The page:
As with many people, 2020 was a big year for me personally. In October, my wife and I welcomed our first child to the world. It was a C-Section, so that meant we had an extended stay at the hospital. With the COVID precautions in place, I can’t say it was a vacation-like stay. In fact, we were required to:
- Wear a mask 24/7
- Not able to come and go from the hospital to get outside food or air
- No visitors or family were able to visit – FaceTime was the only option.
- All DoorDash or outside food orders had to be sanitized before entering hospital grounds.
It was great getting home from the hospital and being back in our bed rather than being on a foldable chair for 5 days. We were home for about 3 weeks, adjusting to the new life of parenthood, until we both woke up feeling sluggish, achy, and lacking smell. We immediately went to a rapid-testing site to get COVID tests, son in the backseat, and we pretty much knew the news we were expecting. That night we got the phone call that we tested positive. We had read all over the news and from friends that we shouldn’t worry about our newborn because “babies don’t get it,” or “babies don’t have symptoms.”
Around two in the morning our son was crying and when I picked him up, he was clearly burning up. We checked his temp several times and it was 101 degrees – very high for a baby. The hospital had us go to the closest hospital to have him admitted. This is where it felt like life was falling apart.
Our Physical and Digital Experience
We were in the COVID ward, everyone wearing full-on protective suits, and watched them try to put an IV in his little hand. They didn’t have a child care unit, so after 4 hours of him struggling with the pricks and pokes, they had us move him to a different facility that had a Pediatric Center.
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My wife and son were in the hospital for nearly a week with no visitors allowed. Trying to get food sent to my wife was nearly impossible. DoorDash was my best friend, but the food was always cold because of how long it took to get the food to the room. The hospital has a fantastic food court, but there was no way to call and order that food to the room. There was a cafeteria which had a phone line. However, because friends and family are all competing to get food to their loved ones, the phone line was regularly busy or had extremely long wait times.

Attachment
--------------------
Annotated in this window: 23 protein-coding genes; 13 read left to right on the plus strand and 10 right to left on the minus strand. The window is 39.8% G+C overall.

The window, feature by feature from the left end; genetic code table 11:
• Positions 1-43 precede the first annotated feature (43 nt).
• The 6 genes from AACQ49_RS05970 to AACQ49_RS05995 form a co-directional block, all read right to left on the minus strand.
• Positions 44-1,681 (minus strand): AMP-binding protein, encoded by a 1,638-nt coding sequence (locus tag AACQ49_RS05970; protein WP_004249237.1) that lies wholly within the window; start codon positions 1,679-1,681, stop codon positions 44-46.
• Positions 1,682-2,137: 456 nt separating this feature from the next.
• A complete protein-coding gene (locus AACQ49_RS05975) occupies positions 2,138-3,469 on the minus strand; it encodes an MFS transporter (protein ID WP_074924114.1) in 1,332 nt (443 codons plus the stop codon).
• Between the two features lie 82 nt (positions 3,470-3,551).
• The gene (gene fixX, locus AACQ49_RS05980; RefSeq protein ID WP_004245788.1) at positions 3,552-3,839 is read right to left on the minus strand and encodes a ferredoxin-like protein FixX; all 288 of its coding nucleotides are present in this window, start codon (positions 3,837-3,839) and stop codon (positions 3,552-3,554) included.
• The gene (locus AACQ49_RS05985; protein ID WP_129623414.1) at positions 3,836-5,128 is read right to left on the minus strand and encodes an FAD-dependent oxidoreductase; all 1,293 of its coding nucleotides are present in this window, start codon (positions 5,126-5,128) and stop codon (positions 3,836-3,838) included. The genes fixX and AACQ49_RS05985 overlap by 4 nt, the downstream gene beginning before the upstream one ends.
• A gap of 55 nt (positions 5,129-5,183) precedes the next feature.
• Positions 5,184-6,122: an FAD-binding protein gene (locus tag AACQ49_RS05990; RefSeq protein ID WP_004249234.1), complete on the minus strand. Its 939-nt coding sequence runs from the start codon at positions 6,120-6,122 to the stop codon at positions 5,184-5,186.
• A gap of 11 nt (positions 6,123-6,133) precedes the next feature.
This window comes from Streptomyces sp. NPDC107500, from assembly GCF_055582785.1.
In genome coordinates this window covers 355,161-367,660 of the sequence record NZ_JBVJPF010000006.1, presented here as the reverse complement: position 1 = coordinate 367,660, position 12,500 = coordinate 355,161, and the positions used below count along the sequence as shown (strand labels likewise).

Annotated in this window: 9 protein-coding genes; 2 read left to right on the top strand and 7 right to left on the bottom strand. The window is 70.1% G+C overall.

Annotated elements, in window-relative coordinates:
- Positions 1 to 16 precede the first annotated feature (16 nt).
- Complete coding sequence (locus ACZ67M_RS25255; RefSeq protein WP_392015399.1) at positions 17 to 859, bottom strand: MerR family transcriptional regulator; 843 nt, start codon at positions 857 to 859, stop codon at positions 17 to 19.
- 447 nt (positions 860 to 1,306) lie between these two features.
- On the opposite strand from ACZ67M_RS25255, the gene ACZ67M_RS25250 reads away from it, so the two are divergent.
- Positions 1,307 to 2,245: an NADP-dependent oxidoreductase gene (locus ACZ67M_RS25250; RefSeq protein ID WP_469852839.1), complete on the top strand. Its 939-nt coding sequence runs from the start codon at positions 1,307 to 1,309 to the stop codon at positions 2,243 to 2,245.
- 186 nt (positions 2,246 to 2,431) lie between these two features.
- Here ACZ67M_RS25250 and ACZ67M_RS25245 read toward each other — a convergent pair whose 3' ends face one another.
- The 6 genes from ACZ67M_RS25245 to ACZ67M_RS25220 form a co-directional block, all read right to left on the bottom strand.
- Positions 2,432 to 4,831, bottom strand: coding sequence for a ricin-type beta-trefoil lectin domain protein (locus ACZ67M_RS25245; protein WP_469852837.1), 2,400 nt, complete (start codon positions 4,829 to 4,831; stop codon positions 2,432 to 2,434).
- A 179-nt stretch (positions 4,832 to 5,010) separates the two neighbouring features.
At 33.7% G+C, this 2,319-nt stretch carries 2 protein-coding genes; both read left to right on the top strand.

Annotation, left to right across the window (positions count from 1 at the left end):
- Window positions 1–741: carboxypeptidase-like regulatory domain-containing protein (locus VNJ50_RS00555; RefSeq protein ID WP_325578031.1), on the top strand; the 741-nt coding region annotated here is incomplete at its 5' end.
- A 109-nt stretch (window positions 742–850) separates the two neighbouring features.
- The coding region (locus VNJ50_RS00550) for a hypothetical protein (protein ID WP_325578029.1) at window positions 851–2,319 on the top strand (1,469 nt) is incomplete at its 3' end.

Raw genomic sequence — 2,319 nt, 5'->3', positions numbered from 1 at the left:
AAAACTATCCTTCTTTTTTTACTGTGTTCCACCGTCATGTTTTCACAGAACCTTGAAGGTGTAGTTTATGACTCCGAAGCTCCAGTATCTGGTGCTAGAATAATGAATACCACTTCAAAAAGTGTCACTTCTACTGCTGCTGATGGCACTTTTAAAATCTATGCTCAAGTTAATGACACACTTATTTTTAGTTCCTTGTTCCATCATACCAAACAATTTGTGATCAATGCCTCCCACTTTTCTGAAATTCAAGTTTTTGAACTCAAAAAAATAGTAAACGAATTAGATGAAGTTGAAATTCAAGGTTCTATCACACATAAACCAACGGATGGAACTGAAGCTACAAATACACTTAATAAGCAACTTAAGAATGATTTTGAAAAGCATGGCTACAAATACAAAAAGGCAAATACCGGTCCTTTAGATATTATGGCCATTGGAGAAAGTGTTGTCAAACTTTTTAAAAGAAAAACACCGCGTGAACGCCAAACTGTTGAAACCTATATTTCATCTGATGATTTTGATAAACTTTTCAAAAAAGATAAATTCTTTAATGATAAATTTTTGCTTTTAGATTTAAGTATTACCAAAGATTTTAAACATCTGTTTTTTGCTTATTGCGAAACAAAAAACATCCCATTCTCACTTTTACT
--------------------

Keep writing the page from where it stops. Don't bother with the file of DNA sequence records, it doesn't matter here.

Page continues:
As much as the hospital did everything in its power to make our stay pleasant, there could have been so much more.
Here’s where the million-dollar question came to mind: “why can I not simply go to the hospital’s website and order some food from the food court and send some magazines to the room?” As a commerce and digital specialist, this seemed like a no-brainer to me.
The Million Dollar Idea and Resolution
Imagine the response patients would provide the hospital if this existed today. Families across the county (or overseas) could show their family members they care by sending flowers, a gift, some tasty food right to the patient’s door as if you were ordering from Panera (Panera has a GREAT online platform). And during unexpected times like COVID, being able to go that extra mile to show your loved ones you care, is digital health at its finest purpose. The ultimate goal with any digital enhancement, feature, or functionality is to make patients feel thought of, cared for, and overall connected. Some of my colleagues have even shared similar experiences with their healthcare journey and how small changes can make a lifetime difference.
There are levels of infrastructure that exist today at hospitals that can be built on to bring this sort of experience online. Through people (food/gift delivery), process (Change Management, Merchandising, POS), and technology (Commerce, Content, PIM) this vision could be achieved. With some digital changes, hospitals could bring peace of mind to patients everywhere, while also helping build exceptional experiences for their patients that will remove any additional boundaries.
How We Can Help
Perficient takes clients through the entire digital journey, from creating digital strategies, platform assessments, experience design, and content creation. I have seen first-hand the build of an engaging revenue-driving platform. Not only does technology have the ability to do that, but it is able to attract new visitors and optimize performance based on the insights gathered through data.
From my personal experience, I witnessed a real digital need. Thankfully, because of my career, I know that accomplishing that digital need is a reality that I can help create. Like so many people who helped me with what I needed when I needed it, we are here to help you!
For more information on how Perficient sees commerce evolving the healthcare member experience, check out some of our content.